Posted November 17, 2014 in Articles
Author: Erin O'Brien
While that quote comes from Chris Bongorno, transportation planning manager for University Circle Inc. (UCI), he is quick to point out that the complex parking situation in University Circle cannot be summed up in a single sentence. He also readily admits that the major thrust of the study's findings -- that the existing 37,000 parking spaces in the University Circle area are sufficient in an aggregate sense -- will likely raise some eyebrows.
"That will instigate a lot of reaction because that's not the perception or reality to some people," he says.
Anyone who frequents University Circle by car knows the impetus behind the study. Parking can be tight, and it's not uncommon for employees and visitors to park some distance from their destinations. While the number of bike commuters and transit users is growing, it's safe to say that the vast majority still drive.
Although the findings of the District Parking Study, which is part of the larger Moving Greater University Circle Transportation and Mobility Study, are still in the draft stage and not yet publicly available, Bongorno gave Fresh Water a fascinating insight into this otherwise utilitarian topic and the study's results.
"Where there are (parking) constraints is during peak times," he says, adding that identifying different parking supply and demand markets is critical. Rather than building more expensive parking garages that do not command sufficient revenue to cover the associated debt, says Bongorno, the informed option is to "find more creative ways to coordinate management and use of existing facilities."
He cites the Veteran's Administration Medical Center's two large garages, which are near peak use during the day, but no so at other times. "In the evenings, they make those garages available to the public," he says, which is convenient for attendees of events such as Wade Oval Wednesdays.
That's easy enough to understand. Who hasn't looked on with frustration at a No parking – Violators will be towed sign in front of a desolate office building parking lot on a Sunday? Hence, with 15 different organizations in the University Circle area giving 15 different messages about how to park and get around, there is significant room for coordinated efforts.
"This is not something that would be easily achieved," concedes Bongorno, adding that parking lot owners have reasons why they want to manage their own facilities, but that it can be done. He cites the recent transformation of Uptown, where surface lots were replaced with dense and dynamic mixed-use development. Getting UCI, University Hospitals and Case Western Reserve University to commit to shared-use of their area garages was instrumental in obtaining zoning variances for the new projects, which eliminated parking spaces and incurred more users.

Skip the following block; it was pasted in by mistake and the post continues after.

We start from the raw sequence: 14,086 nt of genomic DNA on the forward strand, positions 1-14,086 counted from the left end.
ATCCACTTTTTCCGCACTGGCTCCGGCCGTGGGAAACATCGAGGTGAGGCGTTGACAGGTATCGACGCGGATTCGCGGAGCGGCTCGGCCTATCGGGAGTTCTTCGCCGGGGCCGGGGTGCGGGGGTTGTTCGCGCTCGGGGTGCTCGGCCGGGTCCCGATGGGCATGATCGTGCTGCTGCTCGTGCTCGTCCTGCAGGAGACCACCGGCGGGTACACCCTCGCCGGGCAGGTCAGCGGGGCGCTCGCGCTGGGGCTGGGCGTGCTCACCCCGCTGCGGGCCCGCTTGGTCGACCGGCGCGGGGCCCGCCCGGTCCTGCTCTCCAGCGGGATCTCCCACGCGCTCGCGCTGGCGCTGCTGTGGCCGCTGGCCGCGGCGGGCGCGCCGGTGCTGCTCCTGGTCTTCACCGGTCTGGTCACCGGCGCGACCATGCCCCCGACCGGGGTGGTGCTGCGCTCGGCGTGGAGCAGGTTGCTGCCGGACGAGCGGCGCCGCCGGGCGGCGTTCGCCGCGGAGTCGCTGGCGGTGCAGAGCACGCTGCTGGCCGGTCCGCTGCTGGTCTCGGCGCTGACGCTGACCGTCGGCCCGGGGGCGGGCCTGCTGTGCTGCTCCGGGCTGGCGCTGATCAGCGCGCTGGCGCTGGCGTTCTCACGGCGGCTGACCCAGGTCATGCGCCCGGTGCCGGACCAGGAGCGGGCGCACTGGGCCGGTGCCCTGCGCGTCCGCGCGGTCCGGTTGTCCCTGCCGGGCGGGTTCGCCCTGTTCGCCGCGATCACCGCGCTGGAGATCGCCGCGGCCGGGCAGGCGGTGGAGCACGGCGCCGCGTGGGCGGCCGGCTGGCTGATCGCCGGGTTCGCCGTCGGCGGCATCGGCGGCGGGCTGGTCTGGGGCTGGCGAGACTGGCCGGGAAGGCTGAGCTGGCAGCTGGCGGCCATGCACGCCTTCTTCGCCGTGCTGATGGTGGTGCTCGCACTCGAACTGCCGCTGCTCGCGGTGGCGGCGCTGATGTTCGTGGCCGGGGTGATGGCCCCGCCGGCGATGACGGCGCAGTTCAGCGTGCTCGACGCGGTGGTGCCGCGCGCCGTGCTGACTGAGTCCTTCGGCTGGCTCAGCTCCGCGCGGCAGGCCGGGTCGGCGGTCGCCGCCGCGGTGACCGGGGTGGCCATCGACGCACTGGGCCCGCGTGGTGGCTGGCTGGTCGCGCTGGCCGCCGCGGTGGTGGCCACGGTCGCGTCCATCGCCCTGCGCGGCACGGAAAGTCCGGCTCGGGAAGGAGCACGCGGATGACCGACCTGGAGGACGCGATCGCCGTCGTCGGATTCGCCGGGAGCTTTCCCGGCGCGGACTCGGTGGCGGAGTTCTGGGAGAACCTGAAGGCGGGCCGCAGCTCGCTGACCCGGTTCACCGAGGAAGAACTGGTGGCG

"That's worked there," says Bongorno. However, challenges persist, particularly with communication. People can't always find those spaces, which is often a problem with transportation management and will be addressed at large as the project proceeds. Currently, there is a shuttle service that ferries employees between outlying garages and their workplaces.
A $100,000 Transportation for Livable Communities Initiative Planning Grant from the Northeast Ohio Areawide Coordinating Agency is funding the study, along with matching contributions from private philanthropic partners. Phase two, the Transportation and Mobility Study, began in September and is scheduled for completion in early 2015. Work on the final phase of the study, the Transportation Management Implementation Plan, will begin in spring 2015. NelsonNygaard, which specializes in developing transportation communities, is the lead consultant on the project.
"They're really experienced in multi-modal transportation planning around the world," says Bongorno, noting that they've done work in Pittsburgh, Boston, Philadelphia and Detroit.
Evoking the image of enormous parking lots surrounding malls or big box stores that are often half empty, Bongorno asserts, "We can't build for the day after Thanksgiving. That's not the type of district that we want. We want a district that is very efficiently using its existing assets while maintaining and promoting a walkable and very vibrant 24/7 district."
Another goal of the project is simply to make people remember their experience after they arrived, instead of being focused on parking challenges.
"We don't want people who go to MOCA or the museums or Piccadilly to say anything about their experience driving there or parking. That's not part of their memorable experience. We want it to be about what they saw, who they ran into, and how that ice cream tasted."
"We want transportation to be out of the conversation unless they're saying how easy it was."